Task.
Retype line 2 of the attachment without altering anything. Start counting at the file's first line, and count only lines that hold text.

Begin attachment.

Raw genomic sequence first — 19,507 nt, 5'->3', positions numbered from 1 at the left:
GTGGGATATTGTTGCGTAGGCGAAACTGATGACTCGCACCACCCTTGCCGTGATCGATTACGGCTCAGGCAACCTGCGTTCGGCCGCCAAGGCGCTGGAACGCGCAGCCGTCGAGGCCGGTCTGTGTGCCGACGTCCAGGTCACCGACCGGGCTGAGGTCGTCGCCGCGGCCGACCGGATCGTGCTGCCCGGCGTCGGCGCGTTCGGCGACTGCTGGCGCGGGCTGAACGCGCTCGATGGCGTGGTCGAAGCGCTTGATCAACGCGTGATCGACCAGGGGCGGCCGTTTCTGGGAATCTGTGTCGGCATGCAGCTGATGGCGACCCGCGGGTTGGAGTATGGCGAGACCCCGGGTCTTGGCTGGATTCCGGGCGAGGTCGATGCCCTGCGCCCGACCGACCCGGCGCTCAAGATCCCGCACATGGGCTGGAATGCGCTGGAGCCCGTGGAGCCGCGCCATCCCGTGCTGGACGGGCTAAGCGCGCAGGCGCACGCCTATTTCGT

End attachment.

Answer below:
GTGGGATATTGTTGCGTAGGCGAAACTGATGACTCGCACCACCCTTGCCGTGATCGATTACGGCTCAGGCAACCTGCGTTCGGCCGCCAAGGCGCTGGAACGCGCAGCCGTCGAGGCCGGTCTGTGTGCCGACGTCCAGGTCACCGACCGGGCTGAGGTCGTCGCCGCGGCCGACCGGATCGTGCTGCCCGGCGTCGGCGCGTTCGGCGACTGCTGGCGCGGGCTGAACGCGCTCGATGGCGTGGTCGAAGCGCTTGATCAACGCGTGATCGACCAGGGGCGGCCGTTTCTGGGAATCTGTGTCGGCATGCAGCTGATGGCGACCCGCGGGTTGGAGTATGGCGAGACCCCGGGTCTTGGCTGGATTCCGGGCGAGGTCGATGCCCTGCGCCCGACCGACCCGGCGCTCAAGATCCCGCACATGGGCTGGAATGCGCTGGAGCCCGTGGAGCCGCGCCATCCCGTGCTGGACGGGCTAAGCGCGCAGGCGCACGCCTATTTCGT